This improvement is liascd npon the truth that it is not enough that wo get air to breathe, we must have ptm air it we expect to retain health or recover from disease. The device not only admits air, but it filters and absorbs. The air in entering through it passes through a layer of sponge which filters out floating organic dust, and absorbs extraneous moisture. It next passes through a layer of charcoal lumps, which absorbs any foul gases present in it, and finally enters the room through a finely perforated screen which prevents the formation of sharp currents, and gently diifuses it, directing it inward and upward. Its operation will be seen upon reference to the engravings. Fig. 1 is a view of the ventilator as seen from the interior of an apartment. Fig. 2 is an exterior view of it placed in a window, and Fig. 3 is a sectional view exhibiting its construction, which is extremely simple. A is the layer of sponge resting upon a finely perl'oratod plate of sheet metal, B is a layer of lumps of charcoal, the powerfully absorbent quality of which is well known, resting on a second perforated plate, having slats, cross sections of which are shown, immediately over it, so as to keep an open space between the layer of charcoal and the perforated dome through which the air finally flows. This ventilator is constructed upon sound scientific principles, and the employment of well known and thoroughly proved means to accomplish the ends sought, will give confidence to their tasteful combination, as used in the apparatus. It was exhibited to the New York Association for the Encouragement of Science and Arts, and a committee was appointed to investigate its merits, which made a very favorable report. The following extract from this report suSiciontly sets forth the views of this committee. " Your Committee, after careful examination and mature deliberation are convinced that the Lesperance ventilator will perform all that the inventor proposes it should do, and we hail with great satisfaction this addition to science and art, considering that it will be found one of the best means for the preservation of health, and its restoration to diseased bodies, especially in hospitals." It is also heartily indorsed by Professor Henry, of the Smithsonian Institute, and other leading scientific men. It was also exhibited before the Polytechnic' Association of the American Institute, April 15, and the minutes of the meeting show that it was considered by the members present as a very important and valuable improvement. The instrument has been placed upon many public buildings, hospitals, etc., and receives from all who have used it the highest testimony in its favor. Among the most valuable of these is one from Henry Howard, M. D., formerly surgeon of St. Patrick's Hospital, Montreal, now Professor in the St. Lawrence School of Medicine. This gentleman states that while in charge of the Provincial Lunatic Asylum the building was crowded with patients to the extent of twice as many as hygienic principles would justify, and although he made the utmost exertions to properly ventilate the building, using for that purpose all the usual appliances, everything failed until Lesperance's ventilator was tried. The latter was placed in every window of the asylum, and found to completely ventilate the building. He adds that he has tested the ventilator in every possible way known to science, and found it perfect. It will be seen that the air enters this ventilator by virtue of the pressure of the external air, the specific gravity of the air inside an occupied and warmed room being less than that outside. Hence it is not subject to being aflected by external winds as much as many other kinds cf apparatus. It appears to us to be one of the most important devices yet invented to secure ample and perfect ventilation in public school buildings, hospitals, churches, and private dwellings. This invention was patented through the Scientific American Patent Agency, February 9, 1869. Address for further information Thomas Howard, P. 0. Box 3,088, New York City. " Galvanized Iron." Three centuries ago, says Engineering, a French monk wrote of the injurious efl'ects attendant upon the use of copper cooking utensils, and he also attributed like eifects to the use of iron vessels. He proposed to coat the interiors of the vessels, in both instances, with zinc, and that by almost the identical means now followed in the so-called galvanized iron manufacture. The term " galvanizing," long known to be incorrect, was introduced, we believe, by Mr. Malins, a brother of Vice-Chancellor Malins, and it was the same gentleman who promoted the formation of the Galvanized Iron Company, long known as the firm of Tupper and Carr, the senior partner of this firm being, by the way, no other than the eminent " proverbial philosopher." Messrs. Morewood and Co., of Birmingham, have long been among the largest manufacturers of galvanized iron, employing, when in full work, about 450 men and boys at their plate mills at Bilston, and 250 at their galvanizing works at Birmingham heath, where as many as 180 tuns of plates have been turned out weekly. The processes of tinning and " galvanizing," i.e., zincing, the plates, or other objects, has often been described, and the greater proportion of galvanized goods being merely zinced, the operation is one, mainly, of removing the scale by sulphuric acid and afterwards immersing the articles in a bath of melted zinc. The " continuous roofing sheets," formed by gripping and rolling together the edges of galvanized plates, end to end, to lengths up to 500 ft. where required, have come into extensive use. These, and all galvanized plates are known to stand well where unaffected by sulphurous fumes as from coal, and even where a good deal of coal is burnt beneath a galvanized roof it is nearly certain that the zinced plates last longer than plain iron, however painted. Hoofs of the great spans now made, sometimes upwards of 200 ft., could not well be slated, and pure zinc, by its great expansion and contraction, is objectionable where tho extremes of temperature are considerable. Artiflcial Ice Manufacture. The Evening Tclcrjram says that the ice factory at New Orleans, situated in one of the elevators, is a great success. It consists of six retorts of a chemical freezing mixture. From these six retorts six pipes descend to six huge chests, which chests in turn radiate severally off into four compartments. In each compartment are long, thin, tin cases, seven on one side and seven on the other. This making by all the rules of arithmetic a total of fifty-six cases in a box, and their being four boxes to a chest, and six chests to a factory, it follows that at full blast this Southern ice factory can turn out 1,344 cakes of ice, eighteen inches long, twelve broad, and two thick, at the completion of each process, The ice is much harder than that frozen naturally, and lasts much longer. The factory is a joint stock enterprise, and the property is exceedingly lucrative.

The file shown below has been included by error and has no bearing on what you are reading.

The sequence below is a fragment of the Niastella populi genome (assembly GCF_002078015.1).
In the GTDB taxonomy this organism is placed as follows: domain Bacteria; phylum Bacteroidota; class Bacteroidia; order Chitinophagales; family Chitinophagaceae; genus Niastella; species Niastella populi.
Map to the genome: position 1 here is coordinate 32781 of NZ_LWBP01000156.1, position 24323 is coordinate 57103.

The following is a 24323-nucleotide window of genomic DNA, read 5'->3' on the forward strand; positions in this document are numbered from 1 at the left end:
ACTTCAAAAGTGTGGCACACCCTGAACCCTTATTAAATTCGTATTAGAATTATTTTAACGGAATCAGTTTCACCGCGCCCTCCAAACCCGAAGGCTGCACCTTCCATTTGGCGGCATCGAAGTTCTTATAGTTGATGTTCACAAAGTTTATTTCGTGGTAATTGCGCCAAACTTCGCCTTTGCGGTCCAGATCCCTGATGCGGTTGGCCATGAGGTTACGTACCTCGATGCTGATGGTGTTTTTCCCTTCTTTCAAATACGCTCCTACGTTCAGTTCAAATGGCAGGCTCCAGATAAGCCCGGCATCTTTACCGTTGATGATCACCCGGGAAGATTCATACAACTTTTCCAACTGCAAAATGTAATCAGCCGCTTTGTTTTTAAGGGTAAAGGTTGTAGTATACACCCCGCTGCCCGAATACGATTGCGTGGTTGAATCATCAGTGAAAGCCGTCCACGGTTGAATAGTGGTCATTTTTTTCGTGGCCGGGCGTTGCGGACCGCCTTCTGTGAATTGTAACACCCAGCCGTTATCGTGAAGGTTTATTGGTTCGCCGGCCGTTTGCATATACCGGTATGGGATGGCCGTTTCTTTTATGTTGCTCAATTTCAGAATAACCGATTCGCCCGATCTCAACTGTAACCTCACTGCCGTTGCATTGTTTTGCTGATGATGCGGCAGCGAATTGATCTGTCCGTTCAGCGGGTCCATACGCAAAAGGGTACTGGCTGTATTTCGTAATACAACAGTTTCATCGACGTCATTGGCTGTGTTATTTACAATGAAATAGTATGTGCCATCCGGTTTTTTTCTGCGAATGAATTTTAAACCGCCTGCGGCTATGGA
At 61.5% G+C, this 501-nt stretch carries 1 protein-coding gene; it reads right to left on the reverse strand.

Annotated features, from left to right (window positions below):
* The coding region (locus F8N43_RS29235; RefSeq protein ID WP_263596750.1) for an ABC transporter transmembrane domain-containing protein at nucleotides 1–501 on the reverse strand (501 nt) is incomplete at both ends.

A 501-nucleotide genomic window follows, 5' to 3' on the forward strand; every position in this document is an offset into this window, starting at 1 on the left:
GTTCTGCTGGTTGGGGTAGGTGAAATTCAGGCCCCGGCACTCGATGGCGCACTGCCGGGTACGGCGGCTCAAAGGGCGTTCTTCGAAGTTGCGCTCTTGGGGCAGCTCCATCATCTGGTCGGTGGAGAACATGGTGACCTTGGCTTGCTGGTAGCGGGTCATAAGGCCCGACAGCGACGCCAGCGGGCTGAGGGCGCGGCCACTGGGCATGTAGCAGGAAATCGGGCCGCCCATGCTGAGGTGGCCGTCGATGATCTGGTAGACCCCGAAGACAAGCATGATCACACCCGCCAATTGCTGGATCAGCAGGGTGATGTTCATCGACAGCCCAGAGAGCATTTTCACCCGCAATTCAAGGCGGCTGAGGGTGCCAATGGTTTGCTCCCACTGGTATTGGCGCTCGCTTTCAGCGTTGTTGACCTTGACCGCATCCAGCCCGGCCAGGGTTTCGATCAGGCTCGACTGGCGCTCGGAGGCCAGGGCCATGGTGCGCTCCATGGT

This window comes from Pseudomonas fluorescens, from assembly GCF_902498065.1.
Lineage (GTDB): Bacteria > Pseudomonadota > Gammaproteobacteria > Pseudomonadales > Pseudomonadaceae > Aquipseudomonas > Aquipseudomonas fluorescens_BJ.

This article was originally published with the title "Improvement in Ventilators for Buildings and Railroad Cars" in Scientific American 21, 4, 56 (July 1869)